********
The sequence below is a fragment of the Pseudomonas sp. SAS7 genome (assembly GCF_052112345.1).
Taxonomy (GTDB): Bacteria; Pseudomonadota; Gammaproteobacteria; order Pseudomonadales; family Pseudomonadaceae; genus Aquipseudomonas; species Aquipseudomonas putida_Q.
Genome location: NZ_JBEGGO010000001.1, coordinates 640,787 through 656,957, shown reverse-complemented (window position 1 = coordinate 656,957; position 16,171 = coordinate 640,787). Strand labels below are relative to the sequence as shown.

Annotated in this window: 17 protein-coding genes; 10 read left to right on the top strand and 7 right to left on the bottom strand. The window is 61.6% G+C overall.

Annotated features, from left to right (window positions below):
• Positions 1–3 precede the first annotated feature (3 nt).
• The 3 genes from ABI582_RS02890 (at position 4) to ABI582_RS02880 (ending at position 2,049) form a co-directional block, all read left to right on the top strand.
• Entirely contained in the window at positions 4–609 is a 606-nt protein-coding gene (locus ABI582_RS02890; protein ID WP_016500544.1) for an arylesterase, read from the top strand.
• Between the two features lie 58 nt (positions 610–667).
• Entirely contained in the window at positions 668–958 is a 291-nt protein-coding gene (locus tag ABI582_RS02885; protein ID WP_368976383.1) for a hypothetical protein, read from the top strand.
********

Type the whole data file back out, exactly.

The sequence below is a fragment of the Pseudomonas sp. SAS7 genome (assembly GCF_052112345.1).
Taxonomy (GTDB): Bacteria; Pseudomonadota; Gammaproteobacteria; order Pseudomonadales; family Pseudomonadaceae; genus Aquipseudomonas; species Aquipseudomonas putida_Q.
Genome location: NZ_JBEGGO010000001.1, coordinates 640,787 through 656,957, shown reverse-complemented (window position 1 = coordinate 656,957; position 16,171 = coordinate 640,787). Strand labels below are relative to the sequence as shown.

Annotated in this window: 17 protein-coding genes; 10 read left to right on the top strand and 7 right to left on the bottom strand. The window is 61.6% G+C overall.

Annotated features, from left to right (window positions below):
• Positions 1–3 precede the first annotated feature (3 nt).
• The 3 genes from ABI582_RS02890 (at position 4) to ABI582_RS02880 (ending at position 2,049) form a co-directional block, all read left to right on the top strand.
• Entirely contained in the window at positions 4–609 is a 606-nt protein-coding gene (locus ABI582_RS02890; protein ID WP_016500544.1) for an arylesterase, read from the top strand.
• Between the two features lie 58 nt (positions 610–667).
• Entirely contained in the window at positions 668–958 is a 291-nt protein-coding gene (locus tag ABI582_RS02885; protein ID WP_368976383.1) for a hypothetical protein, read from the top strand.